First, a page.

For the average consumer, shopping in the typical American grocery store, it is not only reasonable, but nutritionally sensible to decide that “wheat is bad for us” and to only buy meat, vegetables and fruit. Because the typical American consumer is far better off avoiding any of the wheat products available to them in their supermarkets.

  • JD McLelland III

    No, I’m not arguing both sides. Quite simply…wheat is not bad for us…period.

    Refined flour byproducts ingested at the rate most Americans do? Absolutely. Refined flour is an over-processed stripped down version of wheat that removes the fiber, vitamins and minerals and leaves starch and sugar.

    Wheat does not equal commercial, refined wheat.

    You act like we don’t have a choice in America, like refined flour products are all we have. No. We have a lack of conscious and will power. There are plenty of options and would be more if there was the support and demand. The unconscious “elimination” campaign weakens the potential growth of quality solutions even more. Thank God people didn’t swear off tomatoes and instead turned to organics and heirlooms.

    Your statements and conclusions are actually quite ignorant. There are plenty of options and access….and the promotion of the elimination of wheat is reckless and void of reality.

  • JD McLelland III

    George…it seems almost all your sources and “facts” are completely misguided and straight up false. There is more land in the world with wheat growing on it than an other item on the planet. It’s been this way all through history.

    Is it shocking to you that the US is really the only country in a gluten and wheat uproar? Perhaps it’s due to the fact that we are fat obese nation that buys everything made and processes and eats on average 150% of needed calories daily.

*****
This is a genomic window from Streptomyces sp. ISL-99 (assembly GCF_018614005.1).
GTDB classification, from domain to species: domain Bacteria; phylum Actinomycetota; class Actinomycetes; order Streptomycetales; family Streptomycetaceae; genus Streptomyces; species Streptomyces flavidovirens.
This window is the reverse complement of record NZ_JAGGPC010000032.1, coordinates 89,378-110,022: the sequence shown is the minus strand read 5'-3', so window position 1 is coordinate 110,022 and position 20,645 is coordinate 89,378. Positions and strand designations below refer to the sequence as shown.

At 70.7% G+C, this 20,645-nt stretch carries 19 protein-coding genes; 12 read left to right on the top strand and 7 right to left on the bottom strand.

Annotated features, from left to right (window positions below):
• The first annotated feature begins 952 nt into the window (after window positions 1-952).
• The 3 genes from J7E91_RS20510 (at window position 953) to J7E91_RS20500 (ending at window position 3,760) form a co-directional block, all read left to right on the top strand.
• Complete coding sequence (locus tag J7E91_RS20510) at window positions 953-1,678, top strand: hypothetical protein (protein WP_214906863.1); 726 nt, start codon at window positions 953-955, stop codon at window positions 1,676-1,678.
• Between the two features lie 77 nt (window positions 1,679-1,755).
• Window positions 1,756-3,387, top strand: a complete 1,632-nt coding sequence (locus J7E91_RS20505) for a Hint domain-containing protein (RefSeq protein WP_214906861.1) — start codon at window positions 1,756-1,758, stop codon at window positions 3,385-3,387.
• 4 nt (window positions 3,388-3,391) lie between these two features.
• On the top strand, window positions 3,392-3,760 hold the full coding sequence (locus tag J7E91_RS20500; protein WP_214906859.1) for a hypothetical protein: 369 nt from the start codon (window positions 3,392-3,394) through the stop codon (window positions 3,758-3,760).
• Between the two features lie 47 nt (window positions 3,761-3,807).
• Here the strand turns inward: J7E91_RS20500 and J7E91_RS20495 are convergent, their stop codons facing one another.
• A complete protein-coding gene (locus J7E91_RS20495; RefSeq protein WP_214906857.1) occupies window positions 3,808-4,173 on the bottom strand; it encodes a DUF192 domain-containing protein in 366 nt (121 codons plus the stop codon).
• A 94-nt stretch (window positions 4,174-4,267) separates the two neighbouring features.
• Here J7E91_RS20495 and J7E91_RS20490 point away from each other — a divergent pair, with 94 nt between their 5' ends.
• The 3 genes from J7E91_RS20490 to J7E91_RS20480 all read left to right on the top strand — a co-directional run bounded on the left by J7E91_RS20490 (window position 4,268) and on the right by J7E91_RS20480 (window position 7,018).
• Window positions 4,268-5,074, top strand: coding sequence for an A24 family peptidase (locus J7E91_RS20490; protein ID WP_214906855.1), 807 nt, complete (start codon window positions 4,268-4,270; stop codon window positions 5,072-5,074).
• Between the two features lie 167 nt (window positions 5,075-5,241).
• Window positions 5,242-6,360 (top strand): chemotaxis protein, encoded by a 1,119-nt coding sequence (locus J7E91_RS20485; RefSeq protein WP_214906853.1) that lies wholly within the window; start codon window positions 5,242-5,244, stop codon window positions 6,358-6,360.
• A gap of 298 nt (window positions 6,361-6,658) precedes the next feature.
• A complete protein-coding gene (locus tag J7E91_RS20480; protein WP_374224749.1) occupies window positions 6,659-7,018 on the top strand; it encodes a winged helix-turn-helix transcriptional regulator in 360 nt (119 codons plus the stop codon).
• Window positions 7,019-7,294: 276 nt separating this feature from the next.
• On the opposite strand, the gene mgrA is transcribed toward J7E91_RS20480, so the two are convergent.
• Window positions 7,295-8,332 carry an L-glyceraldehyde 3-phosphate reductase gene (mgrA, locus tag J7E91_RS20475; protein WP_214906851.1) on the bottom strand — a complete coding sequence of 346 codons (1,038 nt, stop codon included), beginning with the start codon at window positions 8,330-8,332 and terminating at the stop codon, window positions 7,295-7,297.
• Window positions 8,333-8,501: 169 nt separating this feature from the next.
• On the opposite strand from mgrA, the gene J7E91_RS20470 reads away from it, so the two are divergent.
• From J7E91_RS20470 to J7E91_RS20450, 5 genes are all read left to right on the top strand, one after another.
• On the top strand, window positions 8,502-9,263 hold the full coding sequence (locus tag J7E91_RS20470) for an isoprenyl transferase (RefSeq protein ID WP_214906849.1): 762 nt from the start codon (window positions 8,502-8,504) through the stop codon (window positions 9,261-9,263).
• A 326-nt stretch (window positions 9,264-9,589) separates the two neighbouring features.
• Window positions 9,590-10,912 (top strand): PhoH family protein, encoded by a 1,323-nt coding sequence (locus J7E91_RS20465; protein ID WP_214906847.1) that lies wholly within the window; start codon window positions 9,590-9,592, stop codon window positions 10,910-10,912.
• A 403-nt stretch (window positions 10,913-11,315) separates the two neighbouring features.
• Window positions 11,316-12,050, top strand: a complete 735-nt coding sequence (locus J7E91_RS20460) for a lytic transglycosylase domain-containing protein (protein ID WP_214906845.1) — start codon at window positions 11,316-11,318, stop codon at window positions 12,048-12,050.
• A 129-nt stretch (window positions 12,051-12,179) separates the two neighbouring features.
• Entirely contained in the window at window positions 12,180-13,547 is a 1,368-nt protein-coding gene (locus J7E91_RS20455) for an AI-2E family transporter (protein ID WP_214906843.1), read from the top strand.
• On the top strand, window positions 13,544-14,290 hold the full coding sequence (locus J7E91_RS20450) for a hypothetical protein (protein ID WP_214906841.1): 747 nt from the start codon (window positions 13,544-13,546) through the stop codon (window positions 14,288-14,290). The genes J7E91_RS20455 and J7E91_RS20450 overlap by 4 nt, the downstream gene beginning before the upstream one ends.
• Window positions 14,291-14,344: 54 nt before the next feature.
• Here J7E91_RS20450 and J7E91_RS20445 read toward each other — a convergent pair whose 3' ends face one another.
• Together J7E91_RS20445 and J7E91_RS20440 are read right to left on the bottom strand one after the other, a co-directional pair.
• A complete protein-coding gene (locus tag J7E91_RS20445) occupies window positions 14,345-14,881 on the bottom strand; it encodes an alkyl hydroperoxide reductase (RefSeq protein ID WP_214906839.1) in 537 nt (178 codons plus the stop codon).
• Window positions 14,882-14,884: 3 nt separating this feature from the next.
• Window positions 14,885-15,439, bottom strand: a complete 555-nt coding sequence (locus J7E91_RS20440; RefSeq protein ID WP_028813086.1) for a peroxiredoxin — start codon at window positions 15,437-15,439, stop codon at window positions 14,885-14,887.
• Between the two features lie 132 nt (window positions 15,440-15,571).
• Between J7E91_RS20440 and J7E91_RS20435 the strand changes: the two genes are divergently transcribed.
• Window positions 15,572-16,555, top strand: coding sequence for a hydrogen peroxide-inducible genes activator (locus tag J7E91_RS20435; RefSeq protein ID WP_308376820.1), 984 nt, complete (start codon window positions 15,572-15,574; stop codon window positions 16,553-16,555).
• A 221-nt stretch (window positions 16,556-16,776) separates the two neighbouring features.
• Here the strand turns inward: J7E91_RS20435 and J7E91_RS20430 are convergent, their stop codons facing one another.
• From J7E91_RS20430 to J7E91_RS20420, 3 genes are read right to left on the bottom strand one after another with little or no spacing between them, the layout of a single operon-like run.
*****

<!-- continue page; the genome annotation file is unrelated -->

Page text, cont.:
Wheat itself in the whole form is NOT bad for it. At some point…make the separation between overdose of white, commercial refined wheat and the actual wheat itself. It’s not wheat, it’s irresponsible eating and laziness.

    Your ideas and claims are not only scientifically false…they are empty of any common sense.

    Stop immersing in theoretical, non applicable marketed ideas by Dr Davis and Perlmutter and start looking at facts.

  • JD McLelland III

    6% includes only 3% that are true celiac, and only 1% that has serious adverse reactions. Celiac is extremely easy to detect, you have incredibly false information. Your information on allergies is also false. 100% theoretical and your source should be ashamed for publishing it. by the way…celiac IS wheat allergy!

    The tests are inconclusive because you don’t have it! Period.

    Of course you feel better when you stop eating a white, refined, commercial flour based diet…especially when you replace it with organic fruits and veggies full of vitamins and minerals.